Falling apart houses, patches of unused land, and generally neglected residential spaces can be found throughout American cities. These urban blights not only look ugly but cause societal problems as well since it’s a neglected space that nefarious activities can easily take place. Cities have found success in converting vacant lots into community garden spaces to address these concerns; however, in some cities there are too many vacant lots and not enough demand for more gardening space. Philadelphia found that just greening vacant lots by planting some sod and trees they’ve been able to improve neighbourhoods and help the city in other ways like local temperature cooling and water management.
The PHS LandCare program recognizes that while vacant lots in legacy cities greatly outnumber the organizations or individuals willing or able to turn them into gardens, vineyards, or parks, allowing those lots to remain derelict condemns their surroundings to continued blight. To address this, PHS developed an inexpensive, low-maintenance approach to vacant lots that involves only basic sodding, tree planting, and erection of simple split-rail fencing on the lot. Today, PHS, with support from the city of Philadelphia, has installed and maintains LandCare treatments on more than 7,000 vacant lots across the city.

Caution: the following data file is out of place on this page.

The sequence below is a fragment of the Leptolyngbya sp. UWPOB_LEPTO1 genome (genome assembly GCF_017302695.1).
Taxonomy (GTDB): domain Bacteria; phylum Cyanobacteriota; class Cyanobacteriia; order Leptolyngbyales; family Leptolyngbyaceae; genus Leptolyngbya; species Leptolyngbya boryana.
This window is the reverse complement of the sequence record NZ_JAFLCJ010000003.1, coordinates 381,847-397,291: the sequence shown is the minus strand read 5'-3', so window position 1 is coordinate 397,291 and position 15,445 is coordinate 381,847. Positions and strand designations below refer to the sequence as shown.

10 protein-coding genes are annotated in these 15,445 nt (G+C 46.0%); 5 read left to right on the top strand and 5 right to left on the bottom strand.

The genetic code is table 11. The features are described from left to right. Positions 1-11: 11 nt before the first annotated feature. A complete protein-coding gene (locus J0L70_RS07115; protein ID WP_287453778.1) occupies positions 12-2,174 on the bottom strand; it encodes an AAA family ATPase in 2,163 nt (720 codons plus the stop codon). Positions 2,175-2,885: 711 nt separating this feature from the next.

Facing this problem, cities realized that their vacant land inventories offered an alternative. Instead of using the traditional method of channeling stormwater runoff into the sewers, the water could be channeled toward green spaces, where it could gradually filter through the ground and refill the aquifers under the city. Such a strategy would be far better environmentally and would also reduce the need for massive holding tanks and allow cities to comply with EPA requirements at lower cost. Philadelphia was the first city in the United States to turn the idea into a reality by developing a detailed plan and a 25-year implementation strategy, which was approved by the EPA in 2012.